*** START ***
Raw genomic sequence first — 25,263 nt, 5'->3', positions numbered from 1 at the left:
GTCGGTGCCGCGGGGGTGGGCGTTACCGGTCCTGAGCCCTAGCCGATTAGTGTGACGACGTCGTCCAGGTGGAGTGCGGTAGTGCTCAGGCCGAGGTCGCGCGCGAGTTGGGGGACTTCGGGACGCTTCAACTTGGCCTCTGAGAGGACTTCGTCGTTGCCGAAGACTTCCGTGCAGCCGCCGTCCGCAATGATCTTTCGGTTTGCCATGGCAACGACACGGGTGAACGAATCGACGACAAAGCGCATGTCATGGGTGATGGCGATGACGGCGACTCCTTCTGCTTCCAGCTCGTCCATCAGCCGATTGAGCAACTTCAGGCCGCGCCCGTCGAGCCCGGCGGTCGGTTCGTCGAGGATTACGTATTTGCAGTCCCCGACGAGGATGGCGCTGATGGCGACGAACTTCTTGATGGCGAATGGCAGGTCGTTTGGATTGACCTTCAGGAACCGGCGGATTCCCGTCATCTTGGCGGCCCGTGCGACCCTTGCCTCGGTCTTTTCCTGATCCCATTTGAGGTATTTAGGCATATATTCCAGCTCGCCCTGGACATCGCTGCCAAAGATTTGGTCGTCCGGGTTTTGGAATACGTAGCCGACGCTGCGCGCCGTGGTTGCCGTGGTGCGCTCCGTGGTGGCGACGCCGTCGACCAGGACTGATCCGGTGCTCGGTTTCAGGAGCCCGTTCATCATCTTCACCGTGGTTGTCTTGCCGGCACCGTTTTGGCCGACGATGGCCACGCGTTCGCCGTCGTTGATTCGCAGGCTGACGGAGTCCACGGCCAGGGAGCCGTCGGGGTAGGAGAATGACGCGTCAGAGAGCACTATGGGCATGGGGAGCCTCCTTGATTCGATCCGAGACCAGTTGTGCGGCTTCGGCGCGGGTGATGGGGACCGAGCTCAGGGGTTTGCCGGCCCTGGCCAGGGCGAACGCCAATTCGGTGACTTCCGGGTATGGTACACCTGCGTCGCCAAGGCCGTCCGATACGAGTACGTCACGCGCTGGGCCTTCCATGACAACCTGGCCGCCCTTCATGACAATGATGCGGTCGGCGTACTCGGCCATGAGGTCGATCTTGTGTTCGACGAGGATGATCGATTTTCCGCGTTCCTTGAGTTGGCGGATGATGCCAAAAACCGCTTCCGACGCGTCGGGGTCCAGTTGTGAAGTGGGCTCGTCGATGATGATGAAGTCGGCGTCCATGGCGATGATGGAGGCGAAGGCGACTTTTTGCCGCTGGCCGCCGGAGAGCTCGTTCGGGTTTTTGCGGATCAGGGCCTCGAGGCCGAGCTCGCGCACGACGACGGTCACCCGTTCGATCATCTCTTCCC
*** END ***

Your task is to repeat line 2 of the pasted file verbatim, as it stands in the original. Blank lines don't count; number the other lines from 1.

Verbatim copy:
GTCGGTGCCGCGGGGGTGGGCGTTACCGGTCCTGAGCCCTAGCCGATTAGTGTGACGACGTCGTCCAGGTGGAGTGCGGTAGTGCTCAGGCCGAGGTCGCGCGCGAGTTGGGGGACTTCGGGACGCTTCAACTTGGCCTCTGAGAGGACTTCGTCGTTGCCGAAGACTTCCGTGCAGCCGCCGTCCGCAATGATCTTTCGGTTTGCCATGGCAACGACACGGGTGAACGAATCGACGACAAAGCGCATGTCATGGGTGATGGCGATGACGGCGACTCCTTCTGCTTCCAGCTCGTCCATCAGCCGATTGAGCAACTTCAGGCCGCGCCCGTCGAGCCCGGCGGTCGGTTCGTCGAGGATTACGTATTTGCAGTCCCCGACGAGGATGGCGCTGATGGCGACGAACTTCTTGATGGCGAATGGCAGGTCGTTTGGATTGACCTTCAGGAACCGGCGGATTCCCGTCATCTTGGCGGCCCGTGCGACCCTTGCCTCGGTCTTTTCCTGATCCCATTTGAGGTATTTAGGCATATATTCCAGCTCGCCCTGGACATCGCTGCCAAAGATTTGGTCGTCCGGGTTTTGGAATACGTAGCCGACGCTGCGCGCCGTGGTTGCCGTGGTGCGCTCCGTGGTGGCGACGCCGTCGACCAGGACTGATCCGGTGCTCGGTTTCAGGAGCCCGTTCATCATCTTCACCGTGGTTGTCTTGCCGGCACCGTTTTGGCCGACGATGGCCACGCGTTCGCCGTCGTTGATTCGCAGGCTGACGGAGTCCACGGCCAGGGAGCCGTCGGGGTAGGAGAATGACGCGTCAGAGAGCACTATGGGCATGGGGAGCCTCCTTGATTCGATCCGAGACCAGTTGTGCGGCTTCGGCGCGGGTGATGGGGACCGAGCTCAGGGGTTTGCCGGCCCTGGCCAGGGCGAACGCCAATTCGGTGACTTCCGGGTATGGTACACCTGCGTCGCCAAGGCCGTCCGATACGAGTACGTCACGCGCTGGGCCTTCCATGACAACCTGGCCGCCCTTCATGACAATGATGCGGTCGGCGTACTCGGCCATGAGGTCGATCTTGTGTTCGACGAGGATGATCGATTTTCCGCGTTCCTTGAGTTGGCGGATGATGCCAAAAACCGCTTCCGACGCGTCGGGGTCCAGTTGTGAAGTGGGCTCGTCGATGATGATGAAGTCGGCGTCCATGGCGATGATGGAGGCGAAGGCGACTTTTTGCCGCTGGCCGCCGGAGAGCTCGTTCGGGTTTTTGCGGATCAGGGCCTCGAGGCCGAGCTCGCGCACGACGACGGTCACCCGTTCGATCATCTCTTCCC